I’m a personal trainer, and back extensions are one of the best compound exercises for strengthening the back, glutes, hamstrings and core muscles. It’s easy to get it wrong and hurt your lower back doing the exercise, so I cover how to do it safely below and the many benefits you could expect.
Back extensions primarily target and strengthen the posterior chain muscles, which are the muscles that run down the back of your body, and your core muscles will also activate to help support your torso and drive movement.
To execute it, you’ll need a back extension bench or similar — a staple in most gym set-ups — which also fits easily into home gyms as part of the best home gym equipment, but you could do it on the floor too. Read on to see why this is the one move worth adding to your strength programs and how to do it.
How to do back extensions
As we mentioned, you’ll need a back extension bench or similar to do the exercise. Move slowly, with control, and avoid swinging up and down during the exercise or arching your spine.
Start with 2-3 sets of 8-12 reps and build from there.
- Rest your feet on the footplates and thighs on the bench with your hip joints just in front of the bench
- Engage your core, gently squeeze your glutes and back muscles
- Keep your spine and neck neutral, and pull your shoulders back and down
- Hinge forward at the hips and lower your chest toward the floor and your thighs
- Pause, then drive back to your starting position, creating a straight line from head to toe.
What are back extensions good for?
The back extension builds strength and stability in the muscles that hug and protect your spine — the erector spinae muscles. If you suffer from back pain, the exercise could also strengthen your hips and improve range of motion in your spine, improving symptoms of back pain and sciatica (plus, these are the best exercises for sciatica if you need more inspiration).
That said, if you suffer from back pain, you should always seek medical advice before trying any new exercises. The move, also known as hyperextensions, uses a bending forward motion to work the muscles down the back of the body, including your glutes, through hip extension and even the rear deltoids during some variations.
You don’t need weights to do it, as gravity acts as resistance during the exercise, meaning you could build back strength as part of a strength training program with or without weights. And the research backs up! You could even improve the quality of other similar movement patterns like deadlifts, which use hip extension and the same muscle groups.
Besides a strong back, core and set of glutes and hamstrings, the move could help keep you safe during functional training and heavy compound lifts, improve running efficiency and posture and prevent injury during your daily activities and exercise.
Back extensions: Variations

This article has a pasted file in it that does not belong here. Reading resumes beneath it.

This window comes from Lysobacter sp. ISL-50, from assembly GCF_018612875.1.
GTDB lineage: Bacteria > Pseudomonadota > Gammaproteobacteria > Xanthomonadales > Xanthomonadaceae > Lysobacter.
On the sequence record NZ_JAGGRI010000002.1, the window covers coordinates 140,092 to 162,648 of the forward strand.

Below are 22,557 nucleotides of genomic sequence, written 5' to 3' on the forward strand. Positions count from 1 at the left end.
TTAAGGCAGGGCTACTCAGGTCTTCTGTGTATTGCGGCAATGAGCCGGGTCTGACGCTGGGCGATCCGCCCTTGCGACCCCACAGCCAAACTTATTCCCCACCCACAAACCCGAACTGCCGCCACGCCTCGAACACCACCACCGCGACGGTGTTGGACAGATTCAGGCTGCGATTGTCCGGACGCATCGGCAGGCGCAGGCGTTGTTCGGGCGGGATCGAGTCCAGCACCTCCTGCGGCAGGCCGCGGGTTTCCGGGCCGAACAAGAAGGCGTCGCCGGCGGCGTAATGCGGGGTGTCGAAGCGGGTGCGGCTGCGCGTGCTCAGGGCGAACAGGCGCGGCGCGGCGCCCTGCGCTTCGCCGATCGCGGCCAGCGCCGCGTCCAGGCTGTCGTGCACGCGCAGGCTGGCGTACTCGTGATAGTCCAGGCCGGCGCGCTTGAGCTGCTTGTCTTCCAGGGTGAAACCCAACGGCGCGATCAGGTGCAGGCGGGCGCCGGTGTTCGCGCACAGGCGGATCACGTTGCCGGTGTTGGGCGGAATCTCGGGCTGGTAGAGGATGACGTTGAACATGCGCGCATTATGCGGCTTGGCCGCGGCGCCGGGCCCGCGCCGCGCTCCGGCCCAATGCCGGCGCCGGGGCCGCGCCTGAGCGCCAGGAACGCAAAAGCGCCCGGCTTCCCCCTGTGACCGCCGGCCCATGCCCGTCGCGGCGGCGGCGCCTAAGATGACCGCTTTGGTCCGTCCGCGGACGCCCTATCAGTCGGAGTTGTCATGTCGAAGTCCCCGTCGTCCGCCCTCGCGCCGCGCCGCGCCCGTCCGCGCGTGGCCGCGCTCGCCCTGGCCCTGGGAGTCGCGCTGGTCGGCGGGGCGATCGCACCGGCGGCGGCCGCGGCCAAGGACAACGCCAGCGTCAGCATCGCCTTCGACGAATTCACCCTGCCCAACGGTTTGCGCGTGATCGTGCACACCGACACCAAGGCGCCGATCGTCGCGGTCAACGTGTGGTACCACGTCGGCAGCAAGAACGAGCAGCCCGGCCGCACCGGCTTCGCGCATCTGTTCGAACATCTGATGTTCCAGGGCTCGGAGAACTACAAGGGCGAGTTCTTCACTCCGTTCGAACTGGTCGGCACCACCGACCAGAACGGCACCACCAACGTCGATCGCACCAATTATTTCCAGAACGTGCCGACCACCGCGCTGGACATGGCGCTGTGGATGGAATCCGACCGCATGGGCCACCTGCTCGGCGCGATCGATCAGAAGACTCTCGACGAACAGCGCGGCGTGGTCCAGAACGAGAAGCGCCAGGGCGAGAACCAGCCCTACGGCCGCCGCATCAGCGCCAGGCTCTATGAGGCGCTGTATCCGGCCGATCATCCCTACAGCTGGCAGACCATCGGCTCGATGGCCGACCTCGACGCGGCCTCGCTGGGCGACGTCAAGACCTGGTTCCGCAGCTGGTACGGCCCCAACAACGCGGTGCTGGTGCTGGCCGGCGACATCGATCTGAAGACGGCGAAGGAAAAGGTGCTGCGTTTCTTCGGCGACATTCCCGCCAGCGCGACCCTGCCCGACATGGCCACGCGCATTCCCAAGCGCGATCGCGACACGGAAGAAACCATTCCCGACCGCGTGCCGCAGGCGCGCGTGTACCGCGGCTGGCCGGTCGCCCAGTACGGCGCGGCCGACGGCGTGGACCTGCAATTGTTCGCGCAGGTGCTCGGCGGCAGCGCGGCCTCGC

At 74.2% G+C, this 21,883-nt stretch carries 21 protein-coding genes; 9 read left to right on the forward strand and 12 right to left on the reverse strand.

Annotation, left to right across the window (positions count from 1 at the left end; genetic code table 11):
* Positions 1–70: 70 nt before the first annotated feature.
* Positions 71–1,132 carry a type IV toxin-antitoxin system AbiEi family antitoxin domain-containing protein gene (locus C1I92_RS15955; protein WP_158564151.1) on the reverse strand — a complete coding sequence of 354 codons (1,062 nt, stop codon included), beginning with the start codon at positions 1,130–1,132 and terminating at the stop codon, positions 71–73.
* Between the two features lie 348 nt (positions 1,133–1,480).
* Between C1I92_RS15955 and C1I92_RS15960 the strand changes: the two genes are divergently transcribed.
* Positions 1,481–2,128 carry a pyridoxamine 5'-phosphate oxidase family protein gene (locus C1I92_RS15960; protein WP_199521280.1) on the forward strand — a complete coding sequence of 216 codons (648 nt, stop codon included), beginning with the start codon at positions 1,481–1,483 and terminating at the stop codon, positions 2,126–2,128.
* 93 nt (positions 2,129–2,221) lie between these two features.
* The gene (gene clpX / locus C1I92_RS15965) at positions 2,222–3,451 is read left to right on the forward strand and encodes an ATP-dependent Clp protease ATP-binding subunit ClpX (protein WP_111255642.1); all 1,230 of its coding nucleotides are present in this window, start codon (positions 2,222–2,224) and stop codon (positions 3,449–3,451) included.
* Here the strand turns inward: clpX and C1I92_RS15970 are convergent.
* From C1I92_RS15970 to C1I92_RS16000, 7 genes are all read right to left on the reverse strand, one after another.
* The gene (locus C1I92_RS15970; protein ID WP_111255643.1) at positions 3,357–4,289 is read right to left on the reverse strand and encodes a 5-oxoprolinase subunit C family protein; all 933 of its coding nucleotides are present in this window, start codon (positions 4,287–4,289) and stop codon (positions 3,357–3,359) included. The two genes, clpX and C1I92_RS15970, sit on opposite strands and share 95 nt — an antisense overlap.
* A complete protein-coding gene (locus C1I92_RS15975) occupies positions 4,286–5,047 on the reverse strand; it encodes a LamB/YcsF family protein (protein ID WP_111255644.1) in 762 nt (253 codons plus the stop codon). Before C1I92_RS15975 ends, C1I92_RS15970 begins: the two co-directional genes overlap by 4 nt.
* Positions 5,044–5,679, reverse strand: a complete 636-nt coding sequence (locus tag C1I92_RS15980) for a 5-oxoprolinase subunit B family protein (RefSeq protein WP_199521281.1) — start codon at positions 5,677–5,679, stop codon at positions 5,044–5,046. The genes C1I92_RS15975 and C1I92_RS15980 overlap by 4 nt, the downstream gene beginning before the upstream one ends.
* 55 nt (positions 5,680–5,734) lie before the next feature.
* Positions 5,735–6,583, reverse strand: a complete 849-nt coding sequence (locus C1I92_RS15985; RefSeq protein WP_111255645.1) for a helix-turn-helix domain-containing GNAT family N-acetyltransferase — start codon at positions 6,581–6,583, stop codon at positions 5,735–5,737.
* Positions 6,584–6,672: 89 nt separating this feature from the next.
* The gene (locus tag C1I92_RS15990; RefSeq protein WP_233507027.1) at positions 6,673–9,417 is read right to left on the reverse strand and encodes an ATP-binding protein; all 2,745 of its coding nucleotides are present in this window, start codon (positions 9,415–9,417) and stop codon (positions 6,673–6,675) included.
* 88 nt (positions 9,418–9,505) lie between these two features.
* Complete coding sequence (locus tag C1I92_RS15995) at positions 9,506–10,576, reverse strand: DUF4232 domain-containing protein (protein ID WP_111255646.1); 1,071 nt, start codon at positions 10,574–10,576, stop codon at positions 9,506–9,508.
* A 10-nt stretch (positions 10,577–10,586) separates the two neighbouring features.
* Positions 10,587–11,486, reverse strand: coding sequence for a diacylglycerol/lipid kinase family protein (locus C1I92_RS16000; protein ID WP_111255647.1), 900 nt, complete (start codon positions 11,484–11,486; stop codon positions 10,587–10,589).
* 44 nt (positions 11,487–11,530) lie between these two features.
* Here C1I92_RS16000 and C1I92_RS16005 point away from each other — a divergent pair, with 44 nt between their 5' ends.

If you plan on adopting one of the variations below, I recommend one of the best yoga mats for supporting your hips and elbow joints.
This can be used as a bridging exercise to develop a strong back before moving to the bench. You can do it from the floor and target the same muscle groups by extending and lifting both arms and legs off your exercise mat and slowly lowering back to the floor. Keep a neutral neck and look towards the mat as you move. You can learn how to do Supermans in detail here.
Upward facing dog
If you’re new to back extensions or returning from injury, adapt to an upward-facing dog instead. This one’s for the yogis.
- Start on your stomach with legs extended behind you
- Place your hands on the mat just in front of your hips and press through them to lift your chest
- Gently lift your hips away from the floor and pull your shoulders down
- Look ahead and hold. Lower back to the ground.
If this feels too strong, place your elbows down instead and keep your hips supported on the mat, which should take some effort away from your lower back. For a deeper stretch, place your elbows or hands-on yoga blocks.
To progress the back extension exercise on the bench, place your hands behind your head or hold a weight close to your chest like a barbell plate or best adjustable dumbbells. Some benches can be modified to different degrees, providing a greater range of motion and making back extensions harder.
Back extensions: Common mistakes
Overextension and hunching are two common mistakes I see during back extensions, putting more strain on your muscles, particularly around the mid to lower back. That means rounding through your upper back as you lower down or leaning too far back at the top of the move.
To avoid this, think about creating a straight line from head to toe in the starting position. Pull your shoulders down and engage your core, always moving with a neutral spine. Ensure both feet stay planted down to create a stable base to move from.
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Sam Hopes is a level III fitness trainer, level II reiki practitioner, and senior fitness writer at Future PLC, the publisher of Tom's Guide. She is also about to undertake her Yoga For Athletes training course. Having trained to work with mind and body, Sam is a big advocate of using mindfulness techniques in sport and fitness, and their impact on performance. She’s also passionate about the fundamentals of training and building sustainable training methods. When she's not writing up her experiences with the latest fitness tech and workouts, you’ll find her writing about nutrition, sleep, recovery, and wellness.